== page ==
A little more than a year ago I posted a note in my russian blog entitled “Film and digital prints during the last seven years” (link to article in russian). That post was in response to the questions that I get frequently asked, questions like “I wonder if anybody is really using film anymore, other than a few rare enthusiasts?”. Today I can update the statistics with another year, 2011.
All the statistical data below is collected by an automated order processing system at the network of photo centres “Fotoproekt” (www.fotoproekt.ru, link to site in english).
- “Fotoproekt” has been working in the retail business since February 10, 2004.
- As of today, it incorporates a print centre, eight customer service outlets and a photography education centre.
- It currently serves more than 165,000 clients.
- Most of the clients are in Moscow (Russia) and the surrounding area.
- A small fraction of the orders comes from the other regions of Russia (mail orders).
Obviously, the sample is not completely representative, since it cannot account for all the variables of the market as a whole. However, the data still presents a certain interest.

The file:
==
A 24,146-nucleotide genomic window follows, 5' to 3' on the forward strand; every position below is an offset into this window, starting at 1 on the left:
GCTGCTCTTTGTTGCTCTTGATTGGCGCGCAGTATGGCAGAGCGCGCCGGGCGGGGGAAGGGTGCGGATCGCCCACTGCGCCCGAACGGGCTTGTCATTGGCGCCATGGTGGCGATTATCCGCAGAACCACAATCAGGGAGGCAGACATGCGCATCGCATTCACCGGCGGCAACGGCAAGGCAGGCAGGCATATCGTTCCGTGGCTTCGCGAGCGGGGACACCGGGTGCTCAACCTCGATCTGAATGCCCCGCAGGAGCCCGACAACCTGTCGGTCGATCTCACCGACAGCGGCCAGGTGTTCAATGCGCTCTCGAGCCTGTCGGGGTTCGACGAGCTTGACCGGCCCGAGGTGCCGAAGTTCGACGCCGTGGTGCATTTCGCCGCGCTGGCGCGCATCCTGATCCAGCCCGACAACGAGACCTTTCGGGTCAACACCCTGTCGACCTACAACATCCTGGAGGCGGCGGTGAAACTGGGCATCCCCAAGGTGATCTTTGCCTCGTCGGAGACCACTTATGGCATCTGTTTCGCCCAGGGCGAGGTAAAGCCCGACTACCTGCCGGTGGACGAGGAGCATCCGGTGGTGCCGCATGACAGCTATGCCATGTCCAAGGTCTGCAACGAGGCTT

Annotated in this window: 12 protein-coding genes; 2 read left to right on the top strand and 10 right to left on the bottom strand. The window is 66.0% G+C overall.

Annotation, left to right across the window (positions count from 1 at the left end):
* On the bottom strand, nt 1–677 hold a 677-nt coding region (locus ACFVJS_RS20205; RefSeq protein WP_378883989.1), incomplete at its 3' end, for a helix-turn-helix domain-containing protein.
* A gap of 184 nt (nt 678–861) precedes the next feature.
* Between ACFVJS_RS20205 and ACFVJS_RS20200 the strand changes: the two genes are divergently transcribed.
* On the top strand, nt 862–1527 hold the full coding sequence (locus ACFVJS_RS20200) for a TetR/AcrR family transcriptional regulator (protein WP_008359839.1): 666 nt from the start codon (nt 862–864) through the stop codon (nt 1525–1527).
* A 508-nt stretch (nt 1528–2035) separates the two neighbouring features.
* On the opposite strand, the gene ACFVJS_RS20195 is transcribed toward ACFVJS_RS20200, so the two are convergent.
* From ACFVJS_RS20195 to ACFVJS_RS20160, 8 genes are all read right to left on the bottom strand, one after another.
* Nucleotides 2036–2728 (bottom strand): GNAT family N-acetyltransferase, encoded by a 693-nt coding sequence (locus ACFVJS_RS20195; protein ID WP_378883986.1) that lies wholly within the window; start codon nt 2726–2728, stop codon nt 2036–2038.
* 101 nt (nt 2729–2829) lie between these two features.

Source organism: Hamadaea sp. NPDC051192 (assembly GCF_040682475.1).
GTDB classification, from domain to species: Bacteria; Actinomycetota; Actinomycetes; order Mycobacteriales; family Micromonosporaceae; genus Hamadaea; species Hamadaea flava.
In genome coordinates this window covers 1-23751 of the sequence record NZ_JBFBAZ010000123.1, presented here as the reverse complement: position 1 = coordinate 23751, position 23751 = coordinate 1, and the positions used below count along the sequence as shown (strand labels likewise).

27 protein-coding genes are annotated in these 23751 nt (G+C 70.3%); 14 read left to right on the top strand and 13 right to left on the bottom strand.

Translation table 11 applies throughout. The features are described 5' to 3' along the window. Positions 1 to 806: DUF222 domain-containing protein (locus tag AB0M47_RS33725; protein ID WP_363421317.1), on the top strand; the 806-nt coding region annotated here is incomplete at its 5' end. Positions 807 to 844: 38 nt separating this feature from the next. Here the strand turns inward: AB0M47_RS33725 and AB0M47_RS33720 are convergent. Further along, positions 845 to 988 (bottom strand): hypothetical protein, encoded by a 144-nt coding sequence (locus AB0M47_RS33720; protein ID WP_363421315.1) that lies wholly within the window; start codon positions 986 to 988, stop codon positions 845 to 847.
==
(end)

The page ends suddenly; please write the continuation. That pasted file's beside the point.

The chart below shows a ratio of film and digital print orders for the last eight years, 2004 to 2011. The data is calculated based on the cumulative surface area of all of the prints (in square meters).
The share of film as a photography medium has, undoubtedly, significantly reduced during this time. This trend continues, though it is not as strong during the last few years. However, let’s have a look at the absolute numbers, i.e. number of developed film rolls:
Let me show you a set of works by a wonderful American photographer David Alan Harvey. If you’re in love with beautiful color and work on revealing it in you own photographs, you should by all means see this set! Getting as many visual experiences as possible is the great staple for any present-day photographer. No need to mention that David’s photography presents much more artistic value than just plain color solutions.